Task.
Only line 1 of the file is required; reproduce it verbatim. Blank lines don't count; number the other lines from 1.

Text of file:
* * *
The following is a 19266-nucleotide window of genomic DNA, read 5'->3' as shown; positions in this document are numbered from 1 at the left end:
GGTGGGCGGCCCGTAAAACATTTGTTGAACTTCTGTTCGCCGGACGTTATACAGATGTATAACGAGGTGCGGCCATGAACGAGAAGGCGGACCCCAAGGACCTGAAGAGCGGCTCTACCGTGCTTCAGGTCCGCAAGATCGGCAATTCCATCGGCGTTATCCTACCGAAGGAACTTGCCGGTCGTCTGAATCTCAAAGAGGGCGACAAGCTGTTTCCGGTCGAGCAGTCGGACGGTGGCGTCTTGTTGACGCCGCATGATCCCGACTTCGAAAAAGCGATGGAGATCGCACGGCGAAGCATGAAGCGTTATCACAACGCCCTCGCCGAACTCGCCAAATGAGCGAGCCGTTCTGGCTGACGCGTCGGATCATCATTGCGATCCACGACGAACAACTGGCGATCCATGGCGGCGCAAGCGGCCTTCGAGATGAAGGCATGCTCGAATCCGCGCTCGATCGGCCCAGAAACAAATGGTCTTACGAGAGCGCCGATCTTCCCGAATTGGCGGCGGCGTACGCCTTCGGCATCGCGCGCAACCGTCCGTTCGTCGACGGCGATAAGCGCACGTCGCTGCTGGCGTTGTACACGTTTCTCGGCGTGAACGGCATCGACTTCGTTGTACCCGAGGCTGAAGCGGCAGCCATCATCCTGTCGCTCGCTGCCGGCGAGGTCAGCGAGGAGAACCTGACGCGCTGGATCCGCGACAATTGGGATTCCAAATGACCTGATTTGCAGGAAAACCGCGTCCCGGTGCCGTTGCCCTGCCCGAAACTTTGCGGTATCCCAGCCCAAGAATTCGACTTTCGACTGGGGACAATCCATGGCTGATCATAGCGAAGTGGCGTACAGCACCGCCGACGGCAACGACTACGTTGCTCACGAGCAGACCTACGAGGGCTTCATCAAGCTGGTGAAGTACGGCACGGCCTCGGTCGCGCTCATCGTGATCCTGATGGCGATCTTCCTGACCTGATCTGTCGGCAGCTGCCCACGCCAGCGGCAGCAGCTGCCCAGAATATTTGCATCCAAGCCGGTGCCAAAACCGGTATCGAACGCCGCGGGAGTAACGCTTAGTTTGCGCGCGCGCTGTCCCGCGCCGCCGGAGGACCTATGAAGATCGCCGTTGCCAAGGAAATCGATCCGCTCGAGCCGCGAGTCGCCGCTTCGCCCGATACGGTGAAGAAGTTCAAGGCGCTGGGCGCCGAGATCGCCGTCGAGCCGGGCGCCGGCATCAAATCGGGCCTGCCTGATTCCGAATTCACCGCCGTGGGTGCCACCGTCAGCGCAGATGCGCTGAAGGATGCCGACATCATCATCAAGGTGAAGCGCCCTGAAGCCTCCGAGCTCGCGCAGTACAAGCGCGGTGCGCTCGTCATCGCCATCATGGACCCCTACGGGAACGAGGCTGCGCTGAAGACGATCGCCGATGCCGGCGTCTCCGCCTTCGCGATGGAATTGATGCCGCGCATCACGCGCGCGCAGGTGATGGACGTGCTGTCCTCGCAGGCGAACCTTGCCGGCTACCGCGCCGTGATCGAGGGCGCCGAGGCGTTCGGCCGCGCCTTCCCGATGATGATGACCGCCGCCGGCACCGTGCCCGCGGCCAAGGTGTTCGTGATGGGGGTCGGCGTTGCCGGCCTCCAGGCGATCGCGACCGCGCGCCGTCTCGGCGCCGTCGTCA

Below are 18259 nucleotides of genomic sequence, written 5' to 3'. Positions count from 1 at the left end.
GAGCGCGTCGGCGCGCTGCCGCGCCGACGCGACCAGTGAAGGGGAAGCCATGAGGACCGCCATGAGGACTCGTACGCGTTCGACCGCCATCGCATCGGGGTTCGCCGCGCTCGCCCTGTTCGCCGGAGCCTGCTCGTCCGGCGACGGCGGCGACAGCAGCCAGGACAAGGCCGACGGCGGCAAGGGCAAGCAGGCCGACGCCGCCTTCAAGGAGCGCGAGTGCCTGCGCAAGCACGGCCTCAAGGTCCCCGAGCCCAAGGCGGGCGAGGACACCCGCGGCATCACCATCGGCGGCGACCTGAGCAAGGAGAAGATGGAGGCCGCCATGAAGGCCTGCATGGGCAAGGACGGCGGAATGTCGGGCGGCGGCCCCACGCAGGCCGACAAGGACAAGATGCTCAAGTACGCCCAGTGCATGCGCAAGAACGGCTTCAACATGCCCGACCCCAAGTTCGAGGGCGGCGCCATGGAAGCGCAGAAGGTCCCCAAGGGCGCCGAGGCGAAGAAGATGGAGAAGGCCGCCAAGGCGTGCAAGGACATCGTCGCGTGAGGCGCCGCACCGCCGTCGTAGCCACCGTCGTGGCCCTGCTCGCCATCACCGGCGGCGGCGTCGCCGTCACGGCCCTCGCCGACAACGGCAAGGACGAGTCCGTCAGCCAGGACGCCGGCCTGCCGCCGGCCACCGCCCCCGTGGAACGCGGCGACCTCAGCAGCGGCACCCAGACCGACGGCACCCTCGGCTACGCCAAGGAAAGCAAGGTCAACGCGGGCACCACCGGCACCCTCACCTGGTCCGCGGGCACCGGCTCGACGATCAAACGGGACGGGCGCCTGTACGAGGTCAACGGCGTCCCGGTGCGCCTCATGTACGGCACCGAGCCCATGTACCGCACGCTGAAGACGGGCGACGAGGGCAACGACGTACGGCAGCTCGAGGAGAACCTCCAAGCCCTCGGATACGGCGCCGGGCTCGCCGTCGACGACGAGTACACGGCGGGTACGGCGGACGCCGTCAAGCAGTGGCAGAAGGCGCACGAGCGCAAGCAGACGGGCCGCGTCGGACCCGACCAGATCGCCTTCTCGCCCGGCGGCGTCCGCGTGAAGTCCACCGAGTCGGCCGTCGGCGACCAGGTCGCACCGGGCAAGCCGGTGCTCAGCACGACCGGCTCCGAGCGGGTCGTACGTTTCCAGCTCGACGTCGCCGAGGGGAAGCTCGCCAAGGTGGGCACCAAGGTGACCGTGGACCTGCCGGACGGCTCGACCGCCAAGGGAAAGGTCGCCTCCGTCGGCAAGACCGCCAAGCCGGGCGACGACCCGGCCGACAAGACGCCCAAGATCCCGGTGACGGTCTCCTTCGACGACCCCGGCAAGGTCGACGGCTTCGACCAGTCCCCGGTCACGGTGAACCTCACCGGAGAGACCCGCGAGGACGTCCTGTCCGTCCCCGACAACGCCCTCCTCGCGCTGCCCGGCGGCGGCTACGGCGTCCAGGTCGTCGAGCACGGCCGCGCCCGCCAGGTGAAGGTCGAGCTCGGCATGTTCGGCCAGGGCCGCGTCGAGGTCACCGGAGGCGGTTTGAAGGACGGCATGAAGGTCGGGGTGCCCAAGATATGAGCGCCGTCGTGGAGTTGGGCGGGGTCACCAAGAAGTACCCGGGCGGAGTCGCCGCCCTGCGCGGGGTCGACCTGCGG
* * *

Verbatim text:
The following is a 19266-nucleotide window of genomic DNA, read 5'->3' as shown; positions in this document are numbered from 1 at the left end: